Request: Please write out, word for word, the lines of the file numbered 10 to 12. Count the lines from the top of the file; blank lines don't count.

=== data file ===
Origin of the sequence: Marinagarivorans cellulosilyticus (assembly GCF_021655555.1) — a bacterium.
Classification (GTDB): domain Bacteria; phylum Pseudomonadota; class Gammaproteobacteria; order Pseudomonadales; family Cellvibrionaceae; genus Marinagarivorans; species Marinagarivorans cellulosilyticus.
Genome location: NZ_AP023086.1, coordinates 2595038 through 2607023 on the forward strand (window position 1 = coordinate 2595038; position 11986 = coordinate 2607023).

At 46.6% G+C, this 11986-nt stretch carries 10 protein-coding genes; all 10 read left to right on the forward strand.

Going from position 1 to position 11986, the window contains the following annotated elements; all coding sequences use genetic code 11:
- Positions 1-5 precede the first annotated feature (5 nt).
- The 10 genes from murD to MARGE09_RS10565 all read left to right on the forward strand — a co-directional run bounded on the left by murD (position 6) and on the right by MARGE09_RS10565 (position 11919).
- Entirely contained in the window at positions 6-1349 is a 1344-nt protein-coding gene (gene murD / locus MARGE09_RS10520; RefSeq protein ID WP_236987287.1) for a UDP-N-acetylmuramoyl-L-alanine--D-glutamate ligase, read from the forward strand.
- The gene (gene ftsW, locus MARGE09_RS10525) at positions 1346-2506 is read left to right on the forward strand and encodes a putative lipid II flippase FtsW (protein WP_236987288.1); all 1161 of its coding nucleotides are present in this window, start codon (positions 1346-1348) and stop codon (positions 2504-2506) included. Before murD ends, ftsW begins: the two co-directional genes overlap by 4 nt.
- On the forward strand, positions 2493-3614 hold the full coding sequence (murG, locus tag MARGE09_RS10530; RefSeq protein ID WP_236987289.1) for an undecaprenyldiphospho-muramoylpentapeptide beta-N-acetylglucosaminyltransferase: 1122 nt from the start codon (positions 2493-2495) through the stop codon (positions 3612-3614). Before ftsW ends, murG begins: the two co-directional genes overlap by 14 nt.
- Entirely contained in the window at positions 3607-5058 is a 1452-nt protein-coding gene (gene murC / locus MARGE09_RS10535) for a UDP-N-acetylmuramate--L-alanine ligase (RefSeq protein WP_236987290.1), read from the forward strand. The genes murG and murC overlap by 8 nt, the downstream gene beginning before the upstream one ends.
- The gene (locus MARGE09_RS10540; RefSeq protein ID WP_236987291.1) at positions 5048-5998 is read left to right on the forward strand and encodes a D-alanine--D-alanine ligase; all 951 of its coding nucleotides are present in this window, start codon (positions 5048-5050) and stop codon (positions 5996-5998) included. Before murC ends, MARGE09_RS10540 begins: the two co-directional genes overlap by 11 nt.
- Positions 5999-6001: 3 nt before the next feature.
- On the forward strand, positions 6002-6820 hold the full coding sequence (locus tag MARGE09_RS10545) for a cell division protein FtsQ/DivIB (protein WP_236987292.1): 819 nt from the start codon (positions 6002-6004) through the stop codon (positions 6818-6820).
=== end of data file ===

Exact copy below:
- On the forward strand, positions 2493-3614 hold the full coding sequence (murG, locus tag MARGE09_RS10530; RefSeq protein ID WP_236987289.1) for an undecaprenyldiphospho-muramoylpentapeptide beta-N-acetylglucosaminyltransferase: 1122 nt from the start codon (positions 2493-2495) through the stop codon (positions 3612-3614). Before ftsW ends, murG begins: the two co-directional genes overlap by 14 nt.
- Entirely contained in the window at positions 3607-5058 is a 1452-nt protein-coding gene (gene murC / locus MARGE09_RS10535) for a UDP-N-acetylmuramate--L-alanine ligase (RefSeq protein WP_236987290.1), read from the forward strand. The genes murG and murC overlap by 8 nt, the downstream gene beginning before the upstream one ends.
- The gene (locus MARGE09_RS10540; RefSeq protein ID WP_236987291.1) at positions 5048-5998 is read left to right on the forward strand and encodes a D-alanine--D-alanine ligase; all 951 of its coding nucleotides are present in this window, start codon (positions 5048-5050) and stop codon (positions 5996-5998) included. Before murC ends, MARGE09_RS10540 begins: the two co-directional genes overlap by 11 nt.